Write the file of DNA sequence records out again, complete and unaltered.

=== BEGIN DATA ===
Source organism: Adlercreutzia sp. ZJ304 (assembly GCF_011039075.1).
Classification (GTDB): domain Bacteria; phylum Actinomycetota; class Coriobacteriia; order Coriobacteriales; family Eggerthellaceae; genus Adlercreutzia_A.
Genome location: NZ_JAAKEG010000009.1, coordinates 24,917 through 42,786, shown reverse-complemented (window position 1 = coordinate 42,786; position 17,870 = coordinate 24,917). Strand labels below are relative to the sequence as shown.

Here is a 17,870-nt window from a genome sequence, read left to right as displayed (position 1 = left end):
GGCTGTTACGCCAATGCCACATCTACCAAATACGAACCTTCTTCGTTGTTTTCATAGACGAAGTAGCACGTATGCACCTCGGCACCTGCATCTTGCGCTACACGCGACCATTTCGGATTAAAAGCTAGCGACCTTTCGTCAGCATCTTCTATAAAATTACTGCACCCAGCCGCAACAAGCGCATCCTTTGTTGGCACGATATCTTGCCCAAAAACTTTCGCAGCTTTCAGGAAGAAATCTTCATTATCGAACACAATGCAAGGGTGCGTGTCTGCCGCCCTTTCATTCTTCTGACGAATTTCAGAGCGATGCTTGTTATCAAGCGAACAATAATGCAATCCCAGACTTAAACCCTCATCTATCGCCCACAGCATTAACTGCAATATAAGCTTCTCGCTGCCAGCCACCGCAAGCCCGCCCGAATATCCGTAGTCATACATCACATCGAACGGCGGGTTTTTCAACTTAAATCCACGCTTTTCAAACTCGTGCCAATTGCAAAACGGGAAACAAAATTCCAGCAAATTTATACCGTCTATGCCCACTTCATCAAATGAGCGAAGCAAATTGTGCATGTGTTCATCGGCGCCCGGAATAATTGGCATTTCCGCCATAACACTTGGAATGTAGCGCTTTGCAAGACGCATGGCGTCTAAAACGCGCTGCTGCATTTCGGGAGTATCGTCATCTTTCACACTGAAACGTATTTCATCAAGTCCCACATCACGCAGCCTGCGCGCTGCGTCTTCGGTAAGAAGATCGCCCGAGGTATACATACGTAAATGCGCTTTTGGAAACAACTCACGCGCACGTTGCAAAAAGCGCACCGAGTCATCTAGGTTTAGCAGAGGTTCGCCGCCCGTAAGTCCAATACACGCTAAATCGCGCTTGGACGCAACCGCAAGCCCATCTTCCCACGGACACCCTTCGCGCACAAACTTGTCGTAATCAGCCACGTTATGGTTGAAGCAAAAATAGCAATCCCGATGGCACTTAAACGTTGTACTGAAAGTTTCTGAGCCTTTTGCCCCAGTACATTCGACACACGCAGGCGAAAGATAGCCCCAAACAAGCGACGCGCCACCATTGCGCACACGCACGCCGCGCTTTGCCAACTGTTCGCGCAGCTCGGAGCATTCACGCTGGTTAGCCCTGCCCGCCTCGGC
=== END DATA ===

Source organism: Adlercreutzia sp. ZJ304 (assembly GCF_011039075.1).
Classification (GTDB): domain Bacteria; phylum Actinomycetota; class Coriobacteriia; order Coriobacteriales; family Eggerthellaceae; genus Adlercreutzia_A.
Genome location: NZ_JAAKEG010000009.1, coordinates 24,917 through 42,786, shown reverse-complemented (window position 1 = coordinate 42,786; position 17,870 = coordinate 24,917). Strand labels below are relative to the sequence as shown.

Here is a 17,870-nt window from a genome sequence, read left to right as displayed (position 1 = left end):
GGCTGTTACGCCAATGCCACATCTACCAAATACGAACCTTCTTCGTTGTTTTCATAGACGAAGTAGCACGTATGCACCTCGGCACCTGCATCTTGCGCTACACGCGACCATTTCGGATTAAAAGCTAGCGACCTTTCGTCAGCATCTTCTATAAAATTACTGCACCCAGCCGCAACAAGCGCATCCTTTGTTGGCACGATATCTTGCCCAAAAACTTTCGCAGCTTTCAGGAAGAAATCTTCATTATCGAACACAATGCAAGGGTGCGTGTCTGCCGCCCTTTCATTCTTCTGACGAATTTCAGAGCGATGCTTGTTATCAAGCGAACAATAATGCAATCCCAGACTTAAACCCTCATCTATCGCCCACAGCATTAACTGCAATATAAGCTTCTCGCTGCCAGCCACCGCAAGCCCGCCCGAATATCCGTAGTCATACATCACATCGAACGGCGGGTTTTTCAACTTAAATCCACGCTTTTCAAACTCGTGCCAATTGCAAAACGGGAAACAAAATTCCAGCAAATTTATACCGTCTATGCCCACTTCATCAAATGAGCGAAGCAAATTGTGCATGTGTTCATCGGCGCCCGGAATAATTGGCATTTCCGCCATAACACTTGGAATGTAGCGCTTTGCAAGACGCATGGCGTCTAAAACGCGCTGCTGCATTTCGGGAGTATCGTCATCTTTCACACTGAAACGTATTTCATCAAGTCCCACATCACGCAGCCTGCGCGCTGCGTCTTCGGTAAGAAGATCGCCCGAGGTATACATACGTAAATGCGCTTTTGGAAACAACTCACGCGCACGTTGCAAAAAGCGCACCGAGTCATCTAGGTTTAGCAGAGGTTCGCCGCCCGTAAGTCCAATACACGCTAAATCGCGCTTGGACGCAACCGCAAGCCCATCTTCCCACGGACACCCTTCGCGCACAAACTTGTCGTAATCAGCCACGTTATGGTTGAAGCAAAAATAGCAATCCCGATGGCACTTAAACGTTGTACTGAAAGTTTCTGAGCCTTTTGCCCCAGTACATTCGACACACGCAGGCGAAAGATAGCCCCAAACAAGCGACGCGCCACCATTGCGCACACGCACGCCGCGCTTTGCCAACTGTTCGCGCAGCTCGGAGCATTCACGCTGGTTAGCCCTGCCCGCCTCGGC